Gender differences in depressive response: The role of social support

Alisha Ali, Brenda B. Toner

Research output: Contribution to journalArticlepeer-review


The present study investigated the possibility that women's ruminative response style to stressful events is due in part to differential advice that women and men receive from their social support networks. Undergraduates (60 men, 136 women) of various ethnic backgrounds (e.g., 21.4% English, 16.8% West Indian, 12.8% Chinese, 10.7% Italian) indicated the extent to which they would endorse various statements of advice for a stimulus person described as experiencing a negative life event. As predicted, subjects endorsed more ruminative advice for female stimulus persons than for male stimulus persons (p < .02). These findings imply that, since females in stressful situations seem more likely to receive ruminative advice than do their male counterparts, women's greater vulnerability to depressive symptoms may be partly the result of the concomitant dangers of stressful events and potentially harmful advice.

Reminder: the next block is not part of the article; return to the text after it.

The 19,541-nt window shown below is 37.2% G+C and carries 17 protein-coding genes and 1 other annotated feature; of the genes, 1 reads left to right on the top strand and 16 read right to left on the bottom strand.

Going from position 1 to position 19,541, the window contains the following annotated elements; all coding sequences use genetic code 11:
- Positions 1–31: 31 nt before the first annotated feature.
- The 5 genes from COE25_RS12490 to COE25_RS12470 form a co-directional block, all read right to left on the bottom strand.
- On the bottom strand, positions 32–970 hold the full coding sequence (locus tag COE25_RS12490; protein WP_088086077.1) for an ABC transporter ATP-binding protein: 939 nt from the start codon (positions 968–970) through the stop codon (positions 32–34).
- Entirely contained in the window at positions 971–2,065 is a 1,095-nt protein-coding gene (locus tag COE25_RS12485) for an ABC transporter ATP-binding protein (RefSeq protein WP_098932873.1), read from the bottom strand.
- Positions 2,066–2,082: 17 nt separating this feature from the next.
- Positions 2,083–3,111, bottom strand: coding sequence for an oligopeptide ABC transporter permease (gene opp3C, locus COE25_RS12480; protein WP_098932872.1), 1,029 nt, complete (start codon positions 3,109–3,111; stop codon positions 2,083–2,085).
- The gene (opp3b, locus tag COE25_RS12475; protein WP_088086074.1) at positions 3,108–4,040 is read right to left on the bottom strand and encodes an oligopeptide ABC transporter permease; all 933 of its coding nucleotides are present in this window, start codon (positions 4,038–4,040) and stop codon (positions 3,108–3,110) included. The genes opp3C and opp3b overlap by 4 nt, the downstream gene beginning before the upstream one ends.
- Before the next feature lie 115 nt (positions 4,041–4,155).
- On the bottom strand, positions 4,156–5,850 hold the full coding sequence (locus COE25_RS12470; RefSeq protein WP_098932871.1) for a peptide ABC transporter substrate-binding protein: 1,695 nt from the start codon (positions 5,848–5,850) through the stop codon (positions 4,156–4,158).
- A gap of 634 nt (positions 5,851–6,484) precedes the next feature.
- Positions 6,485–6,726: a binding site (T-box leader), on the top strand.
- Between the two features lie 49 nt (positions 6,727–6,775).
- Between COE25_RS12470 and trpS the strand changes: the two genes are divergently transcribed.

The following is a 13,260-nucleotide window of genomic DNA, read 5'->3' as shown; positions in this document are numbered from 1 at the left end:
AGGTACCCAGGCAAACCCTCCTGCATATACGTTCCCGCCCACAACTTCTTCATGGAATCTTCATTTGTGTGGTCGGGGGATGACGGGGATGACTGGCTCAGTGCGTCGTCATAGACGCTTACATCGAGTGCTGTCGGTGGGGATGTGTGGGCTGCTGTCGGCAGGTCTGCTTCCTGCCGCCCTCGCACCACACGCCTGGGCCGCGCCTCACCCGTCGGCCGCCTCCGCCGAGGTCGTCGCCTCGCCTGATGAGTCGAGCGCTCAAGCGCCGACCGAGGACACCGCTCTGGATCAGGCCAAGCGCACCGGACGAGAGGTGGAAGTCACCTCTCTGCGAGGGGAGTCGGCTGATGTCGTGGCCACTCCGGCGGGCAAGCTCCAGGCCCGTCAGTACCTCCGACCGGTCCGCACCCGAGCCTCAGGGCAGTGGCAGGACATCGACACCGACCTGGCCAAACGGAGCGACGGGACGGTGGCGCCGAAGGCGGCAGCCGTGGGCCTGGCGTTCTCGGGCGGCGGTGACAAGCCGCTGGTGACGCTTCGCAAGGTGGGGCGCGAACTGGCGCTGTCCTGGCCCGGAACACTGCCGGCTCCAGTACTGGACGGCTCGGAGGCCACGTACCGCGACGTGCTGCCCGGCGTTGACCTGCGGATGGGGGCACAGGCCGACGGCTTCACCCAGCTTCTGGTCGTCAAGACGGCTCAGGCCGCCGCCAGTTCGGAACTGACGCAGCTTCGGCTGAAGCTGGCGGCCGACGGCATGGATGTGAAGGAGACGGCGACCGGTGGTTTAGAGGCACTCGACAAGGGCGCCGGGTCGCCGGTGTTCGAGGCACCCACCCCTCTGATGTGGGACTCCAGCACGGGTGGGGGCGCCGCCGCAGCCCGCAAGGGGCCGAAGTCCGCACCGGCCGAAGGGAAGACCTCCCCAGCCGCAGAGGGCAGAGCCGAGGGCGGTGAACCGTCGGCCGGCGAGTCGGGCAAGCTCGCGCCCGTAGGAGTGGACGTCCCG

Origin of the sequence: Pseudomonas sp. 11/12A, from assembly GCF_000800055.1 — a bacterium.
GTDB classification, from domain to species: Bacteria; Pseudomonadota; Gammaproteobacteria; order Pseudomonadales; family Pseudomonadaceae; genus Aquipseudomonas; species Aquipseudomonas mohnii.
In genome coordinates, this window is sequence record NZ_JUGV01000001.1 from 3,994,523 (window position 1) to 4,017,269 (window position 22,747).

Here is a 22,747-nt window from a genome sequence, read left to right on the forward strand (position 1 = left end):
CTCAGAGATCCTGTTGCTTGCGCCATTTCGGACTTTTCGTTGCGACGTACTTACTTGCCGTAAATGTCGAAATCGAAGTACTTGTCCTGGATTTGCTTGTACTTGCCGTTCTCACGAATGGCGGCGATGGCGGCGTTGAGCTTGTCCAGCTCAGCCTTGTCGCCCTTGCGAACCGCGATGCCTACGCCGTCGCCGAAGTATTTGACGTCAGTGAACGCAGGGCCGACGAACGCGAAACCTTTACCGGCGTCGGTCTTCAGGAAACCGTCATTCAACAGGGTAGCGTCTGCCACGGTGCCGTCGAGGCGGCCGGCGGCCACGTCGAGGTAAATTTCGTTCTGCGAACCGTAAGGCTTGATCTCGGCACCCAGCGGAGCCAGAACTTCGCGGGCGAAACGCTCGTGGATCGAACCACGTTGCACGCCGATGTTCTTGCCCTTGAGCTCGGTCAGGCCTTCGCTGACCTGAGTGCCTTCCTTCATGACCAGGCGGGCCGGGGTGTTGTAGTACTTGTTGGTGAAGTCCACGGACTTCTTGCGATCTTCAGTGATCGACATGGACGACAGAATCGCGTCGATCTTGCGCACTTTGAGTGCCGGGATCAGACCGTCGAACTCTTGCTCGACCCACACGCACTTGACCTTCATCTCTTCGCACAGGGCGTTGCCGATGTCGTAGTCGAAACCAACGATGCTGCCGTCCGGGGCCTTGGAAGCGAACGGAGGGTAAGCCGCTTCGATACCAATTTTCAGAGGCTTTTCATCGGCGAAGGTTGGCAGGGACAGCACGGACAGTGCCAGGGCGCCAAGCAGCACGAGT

Original languageEnglish (US)
Pages (from-to)281-293
Number of pages13
JournalSex Roles
Issue number5-6
StatePublished - Sep 1996

ASJC Scopus subject areas

  • Gender Studies
  • Social Psychology
  • Developmental and Educational Psychology


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